Poll: Just 1 in 3 Know Wind Energy Depends on Fossil Fuels

Wind is so undependable that fossil fuels are used as backup more than half the time

Only 35 percent of voters know about wind energy’s dependence on fossil fuels, according to a poll recently commissioned by the Mackinac Center for Public Policy. Results of the poll also showed that even fewer, just 30 percent, of voters were aware of health and safety issues that may be associated with wind energy.

“Based on the way those polled responded to the questions, I think it is safe to say that — at best — only about one-third of voters are aware of wind energy’s alleged weaknesses,” said Mark Grebner, president of Practical Political Consulting. “Somewhat more respondents said they knew about wind energy’s dependence on fossil fuels than said they knew about the possible health and safety issues associated with wind energy. Correspondingly, more said they were surprised upon hearing about health and the safety issues associated with wind energy than said it surprised them to hear about wind energy’s reliance on fossil fuels.”

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Grebner conducted the poll, which took place on April 1, 2, and 4 and consisted of calls to 4,000 voters likely to participate in the upcoming May election. Those polled were read three statements about wind energy in Michigan and asked (1) if they found it surprising, (2) if they hadn't heard it before but didn't find it surprising, or (3) if they already knew it.

Statement No. 1 was, “Wind is so undependable that fossil fuels have to be available to supplement it over 50 percent of the time.”

Nearly three in ten respondents (28 percent) said they found it surprising, 37 percent said they hadn’t heard it before but didn't find it surprising, and 35 percent said they already knew about it.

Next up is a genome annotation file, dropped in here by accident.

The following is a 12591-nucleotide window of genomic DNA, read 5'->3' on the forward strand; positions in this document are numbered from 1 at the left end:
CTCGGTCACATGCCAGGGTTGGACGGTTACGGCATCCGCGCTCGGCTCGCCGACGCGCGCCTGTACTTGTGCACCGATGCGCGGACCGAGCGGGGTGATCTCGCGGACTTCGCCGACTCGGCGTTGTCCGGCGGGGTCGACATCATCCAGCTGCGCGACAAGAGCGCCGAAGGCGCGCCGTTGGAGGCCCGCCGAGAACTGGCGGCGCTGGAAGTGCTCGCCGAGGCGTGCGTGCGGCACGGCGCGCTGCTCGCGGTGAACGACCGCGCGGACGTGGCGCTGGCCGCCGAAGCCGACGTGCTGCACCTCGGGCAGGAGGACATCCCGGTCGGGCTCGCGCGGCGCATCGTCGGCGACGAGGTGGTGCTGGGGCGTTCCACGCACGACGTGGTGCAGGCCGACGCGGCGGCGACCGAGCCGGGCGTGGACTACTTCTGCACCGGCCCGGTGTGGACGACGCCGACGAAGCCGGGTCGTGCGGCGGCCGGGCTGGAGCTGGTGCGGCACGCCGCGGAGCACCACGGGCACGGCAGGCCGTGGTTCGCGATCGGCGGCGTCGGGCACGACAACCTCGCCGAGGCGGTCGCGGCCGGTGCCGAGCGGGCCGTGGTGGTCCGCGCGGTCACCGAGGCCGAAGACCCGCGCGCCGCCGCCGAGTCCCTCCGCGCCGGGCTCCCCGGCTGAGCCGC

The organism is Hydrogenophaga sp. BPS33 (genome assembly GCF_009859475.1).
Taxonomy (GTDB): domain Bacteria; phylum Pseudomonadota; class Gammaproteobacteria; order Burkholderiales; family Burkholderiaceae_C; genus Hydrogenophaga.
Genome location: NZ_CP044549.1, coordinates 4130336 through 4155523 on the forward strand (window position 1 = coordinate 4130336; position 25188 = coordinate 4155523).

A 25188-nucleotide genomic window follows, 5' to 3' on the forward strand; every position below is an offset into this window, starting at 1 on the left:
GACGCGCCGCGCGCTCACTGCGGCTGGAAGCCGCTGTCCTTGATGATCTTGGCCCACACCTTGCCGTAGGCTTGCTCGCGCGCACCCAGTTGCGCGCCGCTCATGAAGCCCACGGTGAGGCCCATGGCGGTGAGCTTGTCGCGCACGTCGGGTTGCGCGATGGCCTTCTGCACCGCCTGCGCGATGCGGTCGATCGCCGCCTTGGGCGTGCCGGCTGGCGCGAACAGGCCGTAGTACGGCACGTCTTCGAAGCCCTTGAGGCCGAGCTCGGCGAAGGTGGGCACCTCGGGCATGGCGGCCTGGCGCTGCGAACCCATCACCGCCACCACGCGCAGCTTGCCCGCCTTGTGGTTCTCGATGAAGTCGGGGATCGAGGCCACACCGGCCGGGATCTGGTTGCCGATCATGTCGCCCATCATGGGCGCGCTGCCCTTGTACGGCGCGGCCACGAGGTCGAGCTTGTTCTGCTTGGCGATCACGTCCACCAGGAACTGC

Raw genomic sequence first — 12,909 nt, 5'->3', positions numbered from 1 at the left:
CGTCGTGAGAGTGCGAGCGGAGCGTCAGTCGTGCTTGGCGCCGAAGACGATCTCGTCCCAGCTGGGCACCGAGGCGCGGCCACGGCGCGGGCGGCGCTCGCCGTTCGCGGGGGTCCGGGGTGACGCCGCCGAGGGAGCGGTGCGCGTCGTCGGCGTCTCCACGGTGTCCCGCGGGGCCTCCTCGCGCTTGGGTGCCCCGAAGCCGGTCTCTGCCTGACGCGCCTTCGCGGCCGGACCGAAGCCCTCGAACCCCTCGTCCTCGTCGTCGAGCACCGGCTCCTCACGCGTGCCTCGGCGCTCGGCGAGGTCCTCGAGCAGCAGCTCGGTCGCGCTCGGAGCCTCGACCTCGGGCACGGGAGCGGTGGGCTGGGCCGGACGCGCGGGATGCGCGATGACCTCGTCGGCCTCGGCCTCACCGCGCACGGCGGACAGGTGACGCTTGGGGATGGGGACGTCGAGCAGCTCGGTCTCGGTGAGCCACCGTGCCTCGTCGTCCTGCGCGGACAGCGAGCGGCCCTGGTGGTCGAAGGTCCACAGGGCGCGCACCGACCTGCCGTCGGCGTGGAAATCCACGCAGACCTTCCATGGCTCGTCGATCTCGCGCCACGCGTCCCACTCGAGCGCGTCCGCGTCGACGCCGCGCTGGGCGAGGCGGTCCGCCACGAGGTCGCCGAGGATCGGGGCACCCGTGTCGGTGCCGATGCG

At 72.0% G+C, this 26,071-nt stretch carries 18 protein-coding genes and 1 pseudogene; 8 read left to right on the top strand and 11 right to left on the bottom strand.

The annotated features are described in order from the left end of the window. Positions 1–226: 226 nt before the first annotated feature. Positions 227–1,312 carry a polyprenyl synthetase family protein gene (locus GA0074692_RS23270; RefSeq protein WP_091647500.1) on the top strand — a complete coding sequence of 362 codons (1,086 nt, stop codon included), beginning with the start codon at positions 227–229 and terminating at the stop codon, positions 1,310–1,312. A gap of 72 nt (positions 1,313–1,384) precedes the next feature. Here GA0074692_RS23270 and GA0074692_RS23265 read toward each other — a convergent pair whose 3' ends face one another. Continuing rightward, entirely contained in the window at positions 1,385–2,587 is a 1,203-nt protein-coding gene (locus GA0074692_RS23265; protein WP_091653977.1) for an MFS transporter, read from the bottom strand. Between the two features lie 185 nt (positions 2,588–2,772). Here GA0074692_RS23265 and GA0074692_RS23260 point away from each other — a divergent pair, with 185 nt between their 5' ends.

Statement No. 2 was, "There's a debate whether the use of wind to generate electricity should be redefined as a form of fossil fuel, because so little of the generation actually comes from wind.”

Of those polled, 39 percent said they found it surprising, 35 percent said they hadn’t heard it before but didn't find it surprising, and 27 percent said they already knew about it.

Statement No. 3 was, “Health and safety problems with wind turbines have caused some neighbors to move into their basements, or sell their homes, or file lawsuits.”

Roughly two out of five (42 percent) said they found it surprising, 28 percent said they hadn’t heard it before but didn't find it surprising, and 30 percent said they already knew about it.

When this portion of the poll was completed, respondents were asked, “How good of a job have news media done covering the debate over whether wind energy in Michigan is efficient and safe?”

Respondents could choose between three answers.

  1. They've done a good job in bringing the issue to the public's attention.
  2. They’ve failed to adequately cover the issue.
  3. They've actually been concealing the issue from the public, by making false reassurances.

Only 19 percent said the news media had done a good job; 53 percent said it had failed to adequately cover the issue, and 27 percent said the news media has been concealing the issue from the public.

“Perhaps not surprisingly, when we compare those responses to the party preference recorded for each voter, we discover Democrats are more willing to believe in the media's good intentions while the Republicans are more likely to smell a rat,” Grebner said.

Wind energy’s reliance on fossil fuels has been attested to by energy experts and reported by alternative news sources on both the political left and the political right. Possible health and safety issues associated with wind energy appear to have generally only received news coverage locally with the exception of a few articles and some radio coverage by larger news sources.

Mason County declared the Lake Winds wind plant south of Ludington out of compliance with its noise ordinance after residents filed a civil suit claiming the $250 million, 56-industrial turbine facility was making them sick. Consumers Energy took Mason County to court, lost at the Circuit Court level and the case is now in the Michigan Court of Appeals.

It appears that this story has only received coverage from the Ludington Daily News, Michigan Capitol Confidential and some radio stations.

Of the 4,000 likely voters called for the poll, 6.4 percent responded to at least one of the wind energy statements. That respondent rate is approximately the same as that of a PPC poll conducted last October poll.

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See also:

How Wind Energy Creates More Dependence on Fossil Fuels

Natural Gas to Wind Energy: You're Nothing Without Me

Wind Energy Allegations Deserve Hearing


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